“It was like flying right alongside the wall of the Grand Canyon.”

These specific clouds are created out of wildfires.

The air around the fire gets hot and pushes smoke, ash, and moisture upward.

When the daytime temperatures are at their peak and the wind picks up, the cloud will appear over the fire.

In some cases, clouds have gotten so high the form ice crystals on their top layer because it’s so cold up there.

By Friday the clouds were gone after a drop in temperature kept the smoke closer to the ground.

Brewer belongs to a team of scientists studying fire and what happens in the atmosphere during the wildfire outbreaks.

The project is called the California Fire Dynamics Experiment.

By better understanding the behavior of the fires, they can improve models used to predict behavior of a wildfire.

These kinds of clouds as well as lightning and wind being part of the fires used to be uncommon, but it’s become more common due to climate change.

The dry forests are causing strong wildfires to happen more often, and become worse when they do.

Now, the fires are starting to feel normal for some.

Where to go if you’re evacuating from the Mosquito Fire wildfire

Placer County in California originally had a location in Auburn.

According to Fox 40, that spot has been moved to Sierra College located in Rocklin.

The cafeteria of the building is used for the center.

The address for the college is 5100 Sierra College Blvd.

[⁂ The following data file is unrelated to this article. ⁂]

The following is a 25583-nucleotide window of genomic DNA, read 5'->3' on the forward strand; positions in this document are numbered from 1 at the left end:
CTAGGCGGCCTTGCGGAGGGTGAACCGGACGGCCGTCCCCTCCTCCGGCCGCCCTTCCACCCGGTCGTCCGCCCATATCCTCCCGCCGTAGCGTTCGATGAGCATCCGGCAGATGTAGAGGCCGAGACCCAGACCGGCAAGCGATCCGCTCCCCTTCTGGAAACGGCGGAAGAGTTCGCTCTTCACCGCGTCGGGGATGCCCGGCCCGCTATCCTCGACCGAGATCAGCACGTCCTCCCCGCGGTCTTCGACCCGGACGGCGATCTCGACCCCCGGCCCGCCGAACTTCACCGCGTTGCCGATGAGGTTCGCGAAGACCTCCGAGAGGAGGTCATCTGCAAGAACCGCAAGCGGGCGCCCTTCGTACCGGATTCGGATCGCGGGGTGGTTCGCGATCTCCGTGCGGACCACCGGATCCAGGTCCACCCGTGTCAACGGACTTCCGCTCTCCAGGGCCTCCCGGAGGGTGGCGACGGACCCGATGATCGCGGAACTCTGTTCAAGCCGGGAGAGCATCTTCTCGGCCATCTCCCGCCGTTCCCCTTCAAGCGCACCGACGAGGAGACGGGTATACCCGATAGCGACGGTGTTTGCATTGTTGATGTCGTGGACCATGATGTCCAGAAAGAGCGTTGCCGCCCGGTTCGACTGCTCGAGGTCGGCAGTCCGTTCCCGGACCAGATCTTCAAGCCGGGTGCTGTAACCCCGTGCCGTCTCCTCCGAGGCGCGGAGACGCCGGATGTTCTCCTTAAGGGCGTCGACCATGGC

There are showers, charging stations for electric devices, and areas for sleeping.

If you need to park an RV to evacuate in, you can still park it at the Auburn Regional Park Gym located at 3770 Richardson Drive in Auburn.

The park has remained open for parking, the bathrooms, and showers.

Since the start of the Mosquito Fire, there have been three evacuation centers set up.

After setting it up in Forest Hill, it had to be moved because the fire started to spread too close.

On Wednesday, Sept. 7, the center was moved to the Bell Road Baptist Church in Auburn.

Animal evacuations need to be brought to the Nevada County Fair Grounds which are located at 11228 NcCourtney Rd in Grass Valley.

Poultry is not allowed at the fair grounds to help stop the spread of avian flu.

Right now the Placer County Animal Services Center is full and no longer taking animals being evacuated.

The Mosquito Fire has caused hazardous air issues in other locations

KCRA 3 reports that the fire in El Dorado and Placer counties have brought hazardous air quality to areas in the Sacramento region over the weekend.

While wind helped make some of the air quality better, it was still bad in some places.

For today, the air quality is as follows:

  • El Dorado: Unhealthy for sensitive groups
  • Placer: Hazardous
  • Sacramento: Unhealthy for sensitive groups
  • Yolo-Solano: Moderate

The Foothills have suffered the most, but the Delta breeze should work to push a lot of the smoke back up the hill.

Anyone with breathing issues should avoid outdoor activity that could take long periods of time.

In order to filter out smoke particles, wear an N95 mask.